0 out of 5 stars from 0 reviews.
There are currently 0 reviews for Nikon F90 35mm Camera Body. Use the tabs below to read reviews, ask a question, add your own review, see delivery information or check our Maintenance tips.
Love it, Like it, Tweet it, Pin it, Share it....
Nikon F90 35mm Camera Body
Excellent cosmetic condition and fully working
Supplied with Narrow Nikon neck strap
General Nikon F90 Information
The F90 is a 35mm autofocus SLR released from Nikon in 1992. It is also known as the N90 in America. It has a similar body design to F-801s / N8008s. An improved version was released in 1994 as the F90X or N90s in America.
The shutter is an electromagnetically controlled vertical travelling focal-plane shutter with speeds of 30 sec to 1/8000 sec. B mode. Metering modes include, matrix, center-weighted averaging and spot. The exposure meter has a range of -1 to 21 EV for matrix and center-weighted and 3 to 21 for spot mode. Exposure modes include program auto, veri-program, shutter priority, aperture-priority and metered manual exposure mode. A exposure compensation feature is also available with a range of ±5 EV in 1/3 stop.
The X-sync in Program and Aperture mode is from 1/60 to 1/250 sec. or in 30 sec to 1/250 in slow sync mode. In shutter priority and manual modes the sync is equivalent to the shutter speed, with 1/250 for speeds 1/250 to 1/8000.
It is capable is using DX coded film with a range of 25 to 5000 ISO or in manual mode of 6 to 6400 ISO. The motorized film transport is able to travel at up to 3.6 fps. Film loading is automatic and advances to the first frame by pressing the shutter release. The film counter is upwards counting but also counts downwards when rewinding film. It is powered by 4x 1.5 V AA batteries loaded into the handgrip area.
Camera House Price: £55.00
Fast Delivery to Mainland UK
There are currently no reviews for this product. Be the first one to review Nikon F90 35mm Camera Body
Add Your Review
Ask a Question
Delivery will be made by Royal Mail, you will be able to track your order online to find your scheduled delivery date. Any deliveries scheduled to arrive on the Saturday or Bank Holiday will be delivered the following working day. We aim to dispatch your order within 24 hours of the time the order has been placed.
Looking after your camera
Use a Camera Bag
A camera bag does more than just protect the camera against scratches and dust: It keeps it safe from rain because many are waterproof on the outside.
Be Very Careful Around the LCD Screen and Camera Lens
Use only special equipment to clean your camera’s LCD screen and camera lens. Buy a special cleaning kit that includes liquid solutions, microfiber cloths and brushes that have been specially designed to clean your camera lens.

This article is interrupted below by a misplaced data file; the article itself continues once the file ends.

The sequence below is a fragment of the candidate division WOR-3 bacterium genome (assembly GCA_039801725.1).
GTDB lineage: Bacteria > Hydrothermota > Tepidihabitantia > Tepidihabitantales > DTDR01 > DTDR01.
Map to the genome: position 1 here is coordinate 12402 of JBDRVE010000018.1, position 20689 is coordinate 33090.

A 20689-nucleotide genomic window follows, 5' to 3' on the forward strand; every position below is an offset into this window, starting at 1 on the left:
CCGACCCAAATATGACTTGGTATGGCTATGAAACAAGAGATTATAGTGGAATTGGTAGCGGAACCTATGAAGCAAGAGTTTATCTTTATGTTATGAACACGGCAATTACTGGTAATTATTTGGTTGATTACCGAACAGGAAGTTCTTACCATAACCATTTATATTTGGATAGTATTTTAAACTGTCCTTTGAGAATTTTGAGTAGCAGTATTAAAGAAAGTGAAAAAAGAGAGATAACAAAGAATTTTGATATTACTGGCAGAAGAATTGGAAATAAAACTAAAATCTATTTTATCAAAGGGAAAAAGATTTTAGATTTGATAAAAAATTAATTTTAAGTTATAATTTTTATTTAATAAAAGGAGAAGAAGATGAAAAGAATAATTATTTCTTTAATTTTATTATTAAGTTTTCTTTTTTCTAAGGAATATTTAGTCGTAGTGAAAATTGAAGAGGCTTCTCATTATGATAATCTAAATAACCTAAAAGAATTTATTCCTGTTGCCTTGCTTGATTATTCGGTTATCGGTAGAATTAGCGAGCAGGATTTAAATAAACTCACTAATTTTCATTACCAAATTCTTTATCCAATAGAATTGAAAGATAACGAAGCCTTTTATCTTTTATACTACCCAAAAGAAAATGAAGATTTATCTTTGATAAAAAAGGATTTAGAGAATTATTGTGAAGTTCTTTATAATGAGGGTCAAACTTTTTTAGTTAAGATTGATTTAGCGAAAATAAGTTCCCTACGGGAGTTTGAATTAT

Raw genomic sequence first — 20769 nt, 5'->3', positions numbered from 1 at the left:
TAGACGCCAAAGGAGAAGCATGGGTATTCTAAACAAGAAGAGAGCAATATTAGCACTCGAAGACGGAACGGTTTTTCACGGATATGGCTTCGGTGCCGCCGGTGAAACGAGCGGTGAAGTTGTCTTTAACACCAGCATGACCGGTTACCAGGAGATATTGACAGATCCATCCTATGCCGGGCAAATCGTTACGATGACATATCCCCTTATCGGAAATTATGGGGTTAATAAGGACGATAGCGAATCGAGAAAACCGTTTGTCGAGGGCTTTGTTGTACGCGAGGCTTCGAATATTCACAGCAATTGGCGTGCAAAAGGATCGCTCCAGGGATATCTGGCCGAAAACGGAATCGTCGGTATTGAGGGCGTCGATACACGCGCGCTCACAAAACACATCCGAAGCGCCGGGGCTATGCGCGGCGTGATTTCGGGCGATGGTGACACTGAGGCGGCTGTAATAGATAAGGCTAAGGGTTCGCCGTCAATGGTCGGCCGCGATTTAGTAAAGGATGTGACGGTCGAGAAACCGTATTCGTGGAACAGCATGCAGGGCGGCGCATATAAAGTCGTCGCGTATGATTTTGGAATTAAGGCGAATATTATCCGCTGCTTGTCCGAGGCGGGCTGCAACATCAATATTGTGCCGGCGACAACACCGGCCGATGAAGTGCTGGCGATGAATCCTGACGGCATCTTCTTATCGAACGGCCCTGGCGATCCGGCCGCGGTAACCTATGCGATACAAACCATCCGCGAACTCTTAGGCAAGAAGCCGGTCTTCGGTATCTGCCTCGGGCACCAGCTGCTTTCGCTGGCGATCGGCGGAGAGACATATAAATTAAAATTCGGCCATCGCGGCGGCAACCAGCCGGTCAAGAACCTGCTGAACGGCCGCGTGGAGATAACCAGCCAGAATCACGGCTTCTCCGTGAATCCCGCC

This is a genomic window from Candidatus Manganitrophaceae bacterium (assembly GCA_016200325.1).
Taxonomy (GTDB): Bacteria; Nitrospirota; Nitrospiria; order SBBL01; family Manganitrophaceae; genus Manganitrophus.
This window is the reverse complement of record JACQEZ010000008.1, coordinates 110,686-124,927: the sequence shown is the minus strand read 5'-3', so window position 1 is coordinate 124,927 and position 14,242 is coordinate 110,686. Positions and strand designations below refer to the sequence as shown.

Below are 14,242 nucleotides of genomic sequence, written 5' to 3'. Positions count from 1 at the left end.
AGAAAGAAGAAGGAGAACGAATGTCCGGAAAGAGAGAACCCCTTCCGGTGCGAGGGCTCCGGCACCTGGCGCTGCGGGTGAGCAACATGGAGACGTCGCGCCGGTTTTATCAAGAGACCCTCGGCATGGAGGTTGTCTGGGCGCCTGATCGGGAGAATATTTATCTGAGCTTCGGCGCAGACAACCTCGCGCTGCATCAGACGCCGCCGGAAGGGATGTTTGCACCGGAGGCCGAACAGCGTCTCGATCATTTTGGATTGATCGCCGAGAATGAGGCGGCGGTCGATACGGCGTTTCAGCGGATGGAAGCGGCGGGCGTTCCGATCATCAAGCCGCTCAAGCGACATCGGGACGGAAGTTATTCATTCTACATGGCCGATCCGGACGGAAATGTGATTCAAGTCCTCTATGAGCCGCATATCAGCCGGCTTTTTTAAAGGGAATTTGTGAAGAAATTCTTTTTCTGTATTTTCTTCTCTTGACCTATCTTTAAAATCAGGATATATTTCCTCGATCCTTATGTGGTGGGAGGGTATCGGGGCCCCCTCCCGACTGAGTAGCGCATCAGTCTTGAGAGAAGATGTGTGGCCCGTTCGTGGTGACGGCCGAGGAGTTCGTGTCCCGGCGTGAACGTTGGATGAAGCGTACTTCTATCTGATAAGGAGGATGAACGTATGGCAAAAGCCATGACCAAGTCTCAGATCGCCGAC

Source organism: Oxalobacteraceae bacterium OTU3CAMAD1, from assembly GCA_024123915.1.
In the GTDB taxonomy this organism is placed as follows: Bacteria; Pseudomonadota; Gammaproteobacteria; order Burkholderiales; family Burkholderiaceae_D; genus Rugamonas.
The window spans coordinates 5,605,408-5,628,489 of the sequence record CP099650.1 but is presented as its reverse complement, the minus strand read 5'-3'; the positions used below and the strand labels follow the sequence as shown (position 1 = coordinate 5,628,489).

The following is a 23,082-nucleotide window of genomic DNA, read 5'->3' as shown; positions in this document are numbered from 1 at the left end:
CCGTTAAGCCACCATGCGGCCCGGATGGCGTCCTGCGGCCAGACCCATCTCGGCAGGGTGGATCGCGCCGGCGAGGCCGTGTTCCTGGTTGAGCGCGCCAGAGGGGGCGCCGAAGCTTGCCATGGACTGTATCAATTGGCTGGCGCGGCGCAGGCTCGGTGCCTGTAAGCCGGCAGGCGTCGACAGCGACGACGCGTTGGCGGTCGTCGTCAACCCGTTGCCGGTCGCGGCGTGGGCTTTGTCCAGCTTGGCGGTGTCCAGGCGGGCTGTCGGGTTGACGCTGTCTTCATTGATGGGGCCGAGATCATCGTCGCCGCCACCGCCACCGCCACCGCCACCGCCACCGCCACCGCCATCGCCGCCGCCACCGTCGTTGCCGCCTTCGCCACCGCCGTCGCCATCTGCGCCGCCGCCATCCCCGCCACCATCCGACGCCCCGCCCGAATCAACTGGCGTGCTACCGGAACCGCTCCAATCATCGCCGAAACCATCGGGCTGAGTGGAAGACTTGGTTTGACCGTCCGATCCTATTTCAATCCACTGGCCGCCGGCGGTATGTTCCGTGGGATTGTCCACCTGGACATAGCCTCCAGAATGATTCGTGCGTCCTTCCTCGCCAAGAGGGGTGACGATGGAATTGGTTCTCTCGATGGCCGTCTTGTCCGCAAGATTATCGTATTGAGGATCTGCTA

Never Leave Your Batteries in Your Camera for Too Long
Many camera batteries are now alkaline or lithium formats. If you keep your camera with the batteries inside of it in a moist area, then the batteries can get corrosive. So if you’re thinking about just putting your camera on the shelf for several months, do yourself a favor and remove them.
Turn Your Camera Off Prior to Doing Anything
Before you do anything to your camera, always keep in mind that it should be turned off first. No matter what it is—swapping lenses, changing memory cards or disconnecting or attaching cables—your camera should be turned off.
Cold and Wet Weather Can Wreak Havoc on Your Camera Body
Take your camera out only in a waterproof bag. If the weather’s unusually cold, just wrap your camera in a plastic bag that has silica desiccant packets for the reduction of moisture. It’s also a smart idea to have a soft towel with you to wipe off any moisture, just in case it should get on your camera.
Good Memory Card Care Is Good Camera Care
Only transport your memory cards inside of a protective caseMake sure the memory cards stay dust-free at all times. When removing memory cards, make sure you do so indoors or in non-dusty situations.
Make sure that you keep memory cards only in cool places. Never keep them in places where they may heat up, like dashboards or glove compartments.
Never place your memory cards close to magnetic sources. Examples of magnetic sources are things such as audio speakers, TV monitors and actual magnets.
Use a Filter to Protect Your Camera Lens
The lens of your camera is naturally fragile. As such, it’s susceptible to scratches, cracks, dents…you name it. A UV filter will not only will you give your lens a fighting chance, but you’ll also enhance the quality of your pictures.
Condensation Can Be Controlled
Condensation normally happens when you move your camera between different temperatures.
Allow your camera a chance to naturally get used to the hotter environment. Don’t place it inside a closed plastic bag when transporting it between different temperatures! Just let the camera sit in the humid temperature for a while, until condensation disappears.
If this still doesn’t get rid of all of it, you can utilize a soft cloth to wipe away any remaining moisture and marks left behind from the condensation.